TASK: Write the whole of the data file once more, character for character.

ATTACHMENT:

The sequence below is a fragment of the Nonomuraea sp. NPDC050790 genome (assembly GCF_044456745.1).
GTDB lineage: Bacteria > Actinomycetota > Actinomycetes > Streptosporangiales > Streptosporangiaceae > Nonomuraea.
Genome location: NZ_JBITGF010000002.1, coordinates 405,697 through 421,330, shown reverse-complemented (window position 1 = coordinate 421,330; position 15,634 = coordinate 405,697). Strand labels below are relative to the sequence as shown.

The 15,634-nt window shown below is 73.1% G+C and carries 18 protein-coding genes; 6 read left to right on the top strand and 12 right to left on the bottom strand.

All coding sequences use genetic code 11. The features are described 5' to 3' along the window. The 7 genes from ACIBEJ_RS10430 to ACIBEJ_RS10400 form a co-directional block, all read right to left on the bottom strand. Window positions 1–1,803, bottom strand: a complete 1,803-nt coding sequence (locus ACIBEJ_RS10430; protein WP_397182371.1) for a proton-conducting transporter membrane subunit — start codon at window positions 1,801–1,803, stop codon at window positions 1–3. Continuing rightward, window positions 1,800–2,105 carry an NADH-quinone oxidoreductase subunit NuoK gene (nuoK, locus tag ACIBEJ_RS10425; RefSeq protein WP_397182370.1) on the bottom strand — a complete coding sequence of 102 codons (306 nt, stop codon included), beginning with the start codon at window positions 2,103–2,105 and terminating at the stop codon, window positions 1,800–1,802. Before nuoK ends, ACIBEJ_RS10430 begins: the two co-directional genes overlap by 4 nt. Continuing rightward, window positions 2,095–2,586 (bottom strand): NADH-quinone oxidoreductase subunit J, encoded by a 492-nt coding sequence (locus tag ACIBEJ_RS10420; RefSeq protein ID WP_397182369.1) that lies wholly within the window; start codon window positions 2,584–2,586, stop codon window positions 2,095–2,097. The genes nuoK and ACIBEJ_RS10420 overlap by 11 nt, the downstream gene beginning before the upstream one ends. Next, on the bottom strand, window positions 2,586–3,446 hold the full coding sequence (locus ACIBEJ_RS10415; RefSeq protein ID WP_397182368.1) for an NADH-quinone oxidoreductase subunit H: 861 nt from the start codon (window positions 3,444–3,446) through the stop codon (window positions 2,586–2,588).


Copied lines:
The sequence below is a fragment of the Nonomuraea sp. NPDC050790 genome (assembly GCF_044456745.1).
GTDB lineage: Bacteria > Actinomycetota > Actinomycetes > Streptosporangiales > Streptosporangiaceae > Nonomuraea.
Genome location: NZ_JBITGF010000002.1, coordinates 405,697 through 421,330, shown reverse-complemented (window position 1 = coordinate 421,330; position 15,634 = coordinate 405,697). Strand labels below are relative to the sequence as shown.

The 15,634-nt window shown below is 73.1% G+C and carries 18 protein-coding genes; 6 read left to right on the top strand and 12 right to left on the bottom strand.

All coding sequences use genetic code 11. The features are described 5' to 3' along the window. The 7 genes from ACIBEJ_RS10430 to ACIBEJ_RS10400 form a co-directional block, all read right to left on the bottom strand. Window positions 1–1,803, bottom strand: a complete 1,803-nt coding sequence (locus ACIBEJ_RS10430; protein WP_397182371.1) for a proton-conducting transporter membrane subunit — start codon at window positions 1,801–1,803, stop codon at window positions 1–3. Continuing rightward, window positions 1,800–2,105 carry an NADH-quinone oxidoreductase subunit NuoK gene (nuoK, locus tag ACIBEJ_RS10425; RefSeq protein WP_397182370.1) on the bottom strand — a complete coding sequence of 102 codons (306 nt, stop codon included), beginning with the start codon at window positions 2,103–2,105 and terminating at the stop codon, window positions 1,800–1,802. Before nuoK ends, ACIBEJ_RS10430 begins: the two co-directional genes overlap by 4 nt. Continuing rightward, window positions 2,095–2,586 (bottom strand): NADH-quinone oxidoreductase subunit J, encoded by a 492-nt coding sequence (locus tag ACIBEJ_RS10420; RefSeq protein ID WP_397182369.1) that lies wholly within the window; start codon window positions 2,584–2,586, stop codon window positions 2,095–2,097. The genes nuoK and ACIBEJ_RS10420 overlap by 11 nt, the downstream gene beginning before the upstream one ends. Next, on the bottom strand, window positions 2,586–3,446 hold the full coding sequence (locus ACIBEJ_RS10415; RefSeq protein ID WP_397182368.1) for an NADH-quinone oxidoreductase subunit H: 861 nt from the start codon (window positions 3,444–3,446) through the stop codon (window positions 2,586–2,588).